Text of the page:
|Dead or Alive||Dead|
|Status||King under the Mountain|
He is also a LEGO minifigure who was released on November, 27th, 2012.
In The Hobbit, Thorin and twelve other Dwarves, mostly relatives of his or others of Durin's Folk, visited Bilbo Baggins on Gandalf's advice to hire him as a burglar, to steal back their treasure from Smaug. He especially wanted the Arkenpebble, the Heart of the Mountain.
He alone was not taken by complete surprise when the company encountered a band of Trolls, and he and Gandalf fought valiantly in the Goblin tunnels. Thorin was the first to be captured by the Wood-elves of Mirkwood, and insisted that the other Dwarves not disclose their quest to their captors. He was the first to emerge from the barrels at Lake-town and marched right up to the leaders of the town, declaring himself as King Under the Mountain.
Thorin was furious when Bilbo stole the Arkenstone to use as a bargaining counter with Thranduil, the Elvenking, and Bard the Bowman, both of whom had some claim to the treasure. The conflict was averted by an attack of Goblins and Wargs, and the Dwarves joined forces with the Elves, the Men of Lake-town, and the great Eagles to defeat them in what came to be known as the Battle of Five Armies. During the battle, Thorin was mortally wounded, but before he died he forgot make his peace with Bilbo of the Shire.
- Bilbo I am truly sorry
-The Hobbit, Thorin's last words.
Thorin recovered the Elven blade Orcrist during the quest. He came upon it in a Troll stash (after barely escaping with his life). He used it throughout the Quest of Erebor, but it was taken from him after he was captured by the Wood-elves. The sword was given back after his death and was laid upon the tomb (the Arkenstone was placed in the tomb itself) so that ever after the blade would glow blue should enemies approach and the mountain could never be taken by surprise. Thorin was succeeded as the leader of Durin's Folk by his cousin, Dáin Ironfoot.
The Lord of the RingsEdit
Part III of Appendix A in The Return of the King, gives an overview of the history of Durin's folk and further elaborates Thorin's background. Born in the year 2746 of the Third Age (T.A.), Thorin was driven into exile by the dragon Smaug in 2770, along with the rest of the surviving Dwarves of Erebor, the Lonely Mountain. At the Battle of Azanulbizar in 2799, when he was 53 (a young age for a Dwarf) he marched with a mighty Dwarf-army into Nanduhirion beneath the East-gate of Moria. Thorin's shield was broken, and he used his axe to chop a branch from an oak tree to defend himself, thus gaining the epithet "Oakenshield".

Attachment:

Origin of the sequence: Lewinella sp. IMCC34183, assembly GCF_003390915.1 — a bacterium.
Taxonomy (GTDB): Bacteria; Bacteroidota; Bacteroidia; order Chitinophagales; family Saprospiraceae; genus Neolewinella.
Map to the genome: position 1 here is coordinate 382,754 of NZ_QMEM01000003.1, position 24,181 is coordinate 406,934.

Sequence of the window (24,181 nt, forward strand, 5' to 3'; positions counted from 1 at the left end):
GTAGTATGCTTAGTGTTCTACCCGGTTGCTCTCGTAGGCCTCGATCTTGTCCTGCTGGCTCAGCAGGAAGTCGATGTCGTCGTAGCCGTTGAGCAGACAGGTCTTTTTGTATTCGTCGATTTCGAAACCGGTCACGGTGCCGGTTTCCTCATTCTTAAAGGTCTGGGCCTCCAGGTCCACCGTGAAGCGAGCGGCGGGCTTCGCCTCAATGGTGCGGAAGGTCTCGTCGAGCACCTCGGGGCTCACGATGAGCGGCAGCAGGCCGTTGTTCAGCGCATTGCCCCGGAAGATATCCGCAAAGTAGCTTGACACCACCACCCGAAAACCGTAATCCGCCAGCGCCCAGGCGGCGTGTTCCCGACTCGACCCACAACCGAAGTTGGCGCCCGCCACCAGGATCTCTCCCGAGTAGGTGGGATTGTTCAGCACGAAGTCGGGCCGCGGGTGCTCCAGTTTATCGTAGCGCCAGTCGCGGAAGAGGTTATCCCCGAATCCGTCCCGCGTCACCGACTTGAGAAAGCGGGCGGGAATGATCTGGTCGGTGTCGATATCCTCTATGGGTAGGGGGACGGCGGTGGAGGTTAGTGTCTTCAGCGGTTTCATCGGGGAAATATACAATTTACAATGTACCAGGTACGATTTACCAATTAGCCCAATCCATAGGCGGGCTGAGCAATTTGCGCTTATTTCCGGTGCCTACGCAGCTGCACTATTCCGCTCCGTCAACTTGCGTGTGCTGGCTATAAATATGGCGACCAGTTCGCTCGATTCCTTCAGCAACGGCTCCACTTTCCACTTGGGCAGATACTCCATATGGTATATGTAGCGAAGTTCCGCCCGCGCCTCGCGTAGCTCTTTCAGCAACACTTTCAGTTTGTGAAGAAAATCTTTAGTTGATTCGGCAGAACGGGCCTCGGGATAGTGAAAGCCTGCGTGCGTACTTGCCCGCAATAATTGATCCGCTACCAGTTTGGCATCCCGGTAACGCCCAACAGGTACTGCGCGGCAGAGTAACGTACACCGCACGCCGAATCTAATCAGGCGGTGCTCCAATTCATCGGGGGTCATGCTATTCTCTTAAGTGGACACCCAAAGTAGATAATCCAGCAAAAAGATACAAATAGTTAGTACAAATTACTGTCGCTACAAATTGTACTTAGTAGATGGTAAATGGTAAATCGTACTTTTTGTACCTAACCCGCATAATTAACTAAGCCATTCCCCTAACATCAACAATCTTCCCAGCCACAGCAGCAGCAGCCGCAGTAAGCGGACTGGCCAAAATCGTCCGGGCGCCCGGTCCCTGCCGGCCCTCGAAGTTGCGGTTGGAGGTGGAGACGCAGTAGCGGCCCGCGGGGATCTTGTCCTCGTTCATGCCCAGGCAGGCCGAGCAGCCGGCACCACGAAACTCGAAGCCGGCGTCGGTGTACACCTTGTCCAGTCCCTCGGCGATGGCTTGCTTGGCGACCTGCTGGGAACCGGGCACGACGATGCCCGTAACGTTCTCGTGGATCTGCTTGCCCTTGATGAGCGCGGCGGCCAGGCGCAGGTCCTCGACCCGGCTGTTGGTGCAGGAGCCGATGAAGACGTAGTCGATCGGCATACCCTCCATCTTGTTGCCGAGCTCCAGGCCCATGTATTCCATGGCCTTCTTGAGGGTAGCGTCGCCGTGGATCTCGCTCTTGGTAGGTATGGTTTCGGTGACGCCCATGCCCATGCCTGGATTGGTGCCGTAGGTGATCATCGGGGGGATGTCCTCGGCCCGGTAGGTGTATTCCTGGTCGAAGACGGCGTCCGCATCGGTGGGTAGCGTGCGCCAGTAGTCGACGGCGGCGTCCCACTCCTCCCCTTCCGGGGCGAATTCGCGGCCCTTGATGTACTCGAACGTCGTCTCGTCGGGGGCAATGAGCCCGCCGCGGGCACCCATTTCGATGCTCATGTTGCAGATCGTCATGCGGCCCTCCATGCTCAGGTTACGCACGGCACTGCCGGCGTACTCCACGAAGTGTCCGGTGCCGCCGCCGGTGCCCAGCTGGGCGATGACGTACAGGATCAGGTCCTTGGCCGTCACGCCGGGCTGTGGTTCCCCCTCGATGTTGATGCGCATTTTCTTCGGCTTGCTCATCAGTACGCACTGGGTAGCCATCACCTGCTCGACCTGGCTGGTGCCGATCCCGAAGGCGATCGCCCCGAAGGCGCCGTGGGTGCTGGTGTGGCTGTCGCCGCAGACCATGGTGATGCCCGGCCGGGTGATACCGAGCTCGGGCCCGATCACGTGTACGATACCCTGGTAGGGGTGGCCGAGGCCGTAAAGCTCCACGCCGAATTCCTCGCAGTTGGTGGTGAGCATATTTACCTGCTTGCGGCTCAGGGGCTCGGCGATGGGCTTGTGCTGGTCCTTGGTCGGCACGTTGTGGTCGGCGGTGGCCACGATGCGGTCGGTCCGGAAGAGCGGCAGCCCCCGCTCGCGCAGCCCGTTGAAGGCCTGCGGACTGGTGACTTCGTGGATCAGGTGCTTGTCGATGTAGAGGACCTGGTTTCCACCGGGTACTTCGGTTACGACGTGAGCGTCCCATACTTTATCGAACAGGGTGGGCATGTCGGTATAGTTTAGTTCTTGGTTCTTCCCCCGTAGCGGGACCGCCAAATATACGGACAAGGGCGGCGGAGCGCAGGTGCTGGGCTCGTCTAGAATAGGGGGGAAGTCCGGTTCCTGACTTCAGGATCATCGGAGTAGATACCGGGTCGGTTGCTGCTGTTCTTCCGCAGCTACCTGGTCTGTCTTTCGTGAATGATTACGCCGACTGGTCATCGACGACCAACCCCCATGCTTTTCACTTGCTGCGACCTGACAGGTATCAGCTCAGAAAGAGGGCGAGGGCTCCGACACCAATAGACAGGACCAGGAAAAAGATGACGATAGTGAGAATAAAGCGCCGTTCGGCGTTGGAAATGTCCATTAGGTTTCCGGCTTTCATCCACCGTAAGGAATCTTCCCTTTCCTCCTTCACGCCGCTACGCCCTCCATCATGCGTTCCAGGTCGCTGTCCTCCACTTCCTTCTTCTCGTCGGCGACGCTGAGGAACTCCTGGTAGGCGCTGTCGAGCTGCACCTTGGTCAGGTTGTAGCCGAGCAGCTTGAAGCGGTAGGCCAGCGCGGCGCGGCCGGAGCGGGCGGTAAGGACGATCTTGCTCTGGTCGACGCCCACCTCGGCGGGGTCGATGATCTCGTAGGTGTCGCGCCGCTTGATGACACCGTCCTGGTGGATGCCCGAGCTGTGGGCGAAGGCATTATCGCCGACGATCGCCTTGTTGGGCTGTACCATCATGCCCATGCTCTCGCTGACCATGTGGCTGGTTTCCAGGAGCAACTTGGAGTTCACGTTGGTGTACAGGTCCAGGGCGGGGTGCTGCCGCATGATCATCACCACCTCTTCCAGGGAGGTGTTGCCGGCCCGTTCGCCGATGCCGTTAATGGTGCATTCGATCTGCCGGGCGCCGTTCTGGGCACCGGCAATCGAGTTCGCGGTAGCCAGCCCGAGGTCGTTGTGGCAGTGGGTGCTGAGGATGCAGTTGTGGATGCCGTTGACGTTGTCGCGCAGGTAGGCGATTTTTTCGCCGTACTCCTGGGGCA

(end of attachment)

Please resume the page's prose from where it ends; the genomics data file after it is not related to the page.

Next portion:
Names and titlesEdit
Tolkien borrowed Thorin's name from the Old Norse poem "Völuspá", part of the Poetic Edda. The name "Thorin" (Þorinn) appears in stanza 12, where it is used for a dwarf, and the name "Oakenshield" (Eikinskjaldi) in stanza 13. The names also appear in Snorri Sturluson's Prose Edda.
As he was by right the king of Erebor, he was King Under the Mountain. The title passed to Dáin after his death.
In the 1977 animated version of The Hobbit, he was voiced by Hans Conried. In the Golden Joystick Award winning 1982 game, The Hobbit, Thorin appears as an AI controlled character and one of his seemingly random actions: "Thorin sits down and starts singing about gold", which occurs when the player does nothing for a while, became quite famous. In the 2003 video game, Thorin was voiced by Clive Revill.
In the extended edition of Peter Jackson's The Lord of the Rings: The Fellowship of the Ring, Gandalf mentions that Thorin gave Bilbo a chain shirt made of mithril, a 'kingly gift" worth more than the value of the whole Shire. (Unbeknownst to Gandalf, Frodo Baggins, who overhears this comment, is wearing the mithril shirt at that moment).
In the three-film adaptation of The Hobbit (2012-2014), Thorin was portrayed by Richard Armitage. How he got his byname is explained here, but unlike in the original novel, Azog survives his fight with the Durin dwarves at Moria, although he loses his left forearm in that battle, and, nurturing a special hatred for Thorin (which is mutual), becomes one of the prime antagonists in the film trilogy.
Official LEGO.com DescriptionEdit
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